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Coitus Interruptus Strikes Hundreds

Students Disrupt Popular Science Core

By Karen M. Paik

Sex was unusually exciting yesterday.

A group of at least six male students sang, shouted or disrobed yesterday afternoon in Moore Professor of Biological Anthropology Irven DeVore and Assistant Professor of Anthropology Marc D. Hauser's Science B-29: "Human Behavioral Biology."

"For the first seven or eight minutes, it was really a three-ring circus," said an irritated DeVore.

Before lecture started, one man walked the aisles, offering non-alcoholic beer like a stadium vendor. Later, three other students wearing water polo caps and bathrobes walked down one aisle, across the front of the hall and up the other aisle, all the while yelling, "Water polo!"

The worst was yet to come.

"One guy went down the aisles saying 'Joe, your mother's on the phone.... She found your G.I. Joe. Don't worry, he's still in mint condition, but you've got to call her ASAP,'" said Daniel L. Cohen '97, the video-tape operator for the class.

After DeVore started lecturing, a student in the front stood up to ask about the course's difficulty, waving a CUE Guide and challenging the course's 2.8 difficulty rating.

Another opened an umbrella in the second row and was asked by the professor to close it because it obstructed the vision of those behind him. The student refused to do so until DeVore turned the lights down at the student's request.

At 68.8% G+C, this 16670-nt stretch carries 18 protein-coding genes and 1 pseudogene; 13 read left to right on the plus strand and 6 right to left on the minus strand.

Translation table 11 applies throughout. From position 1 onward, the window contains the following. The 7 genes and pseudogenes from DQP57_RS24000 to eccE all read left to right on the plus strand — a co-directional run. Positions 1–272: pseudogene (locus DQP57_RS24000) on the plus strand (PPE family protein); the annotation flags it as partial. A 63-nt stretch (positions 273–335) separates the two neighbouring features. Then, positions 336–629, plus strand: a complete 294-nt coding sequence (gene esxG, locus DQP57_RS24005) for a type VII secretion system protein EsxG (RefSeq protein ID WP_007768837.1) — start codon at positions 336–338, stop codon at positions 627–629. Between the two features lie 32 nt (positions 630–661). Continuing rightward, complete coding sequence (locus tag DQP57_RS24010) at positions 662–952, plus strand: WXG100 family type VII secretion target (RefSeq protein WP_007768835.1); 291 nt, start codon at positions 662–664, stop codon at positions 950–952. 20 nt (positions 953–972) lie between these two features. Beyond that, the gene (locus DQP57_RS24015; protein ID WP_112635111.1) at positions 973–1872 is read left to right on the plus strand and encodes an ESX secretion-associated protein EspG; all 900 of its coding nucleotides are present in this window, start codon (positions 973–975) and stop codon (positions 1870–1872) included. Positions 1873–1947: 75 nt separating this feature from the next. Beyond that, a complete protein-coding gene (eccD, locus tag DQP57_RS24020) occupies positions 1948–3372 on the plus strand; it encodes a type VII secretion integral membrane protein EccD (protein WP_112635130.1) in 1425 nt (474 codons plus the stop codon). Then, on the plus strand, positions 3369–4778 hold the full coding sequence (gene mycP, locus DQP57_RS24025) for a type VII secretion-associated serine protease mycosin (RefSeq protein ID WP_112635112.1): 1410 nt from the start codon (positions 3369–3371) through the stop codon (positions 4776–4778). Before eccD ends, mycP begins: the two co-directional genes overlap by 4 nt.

About halfway through the class, two students sitting in separate areas of the lecture hall took off their shirts at an apparently predetermined time.

DeVore, noting that last year's first lecture was disrupted by a "mentally disturbed street person who looked like an older student," said he had initially thought yesterday's incident was more of the same.

"[I've had] maybe one disruption in the past, but nothing like this three-ring circus," said DeVore.

Cohen, though, said he didn't mind.

"This is nothing," Cohen said. "Last year I was showing a film for one of the astronomy classes.... There were chickens clucking in the front row."

"I thought [today's disturbance] was kinda dumb, but the professor's comebacks were pretty funny," Cohen said.

DeVore said he thought he had been singled out.

"I was told my course was chosen because Marc Hauser and I are 'cool profs' with a big class," DeVore said. "So clearly what I have to do is become less cool and more punitive in the future."

DeVore said that although he did not know for certain whether or not the students were final club members, he "[couldn't] imagine anyone else acting so idiotically."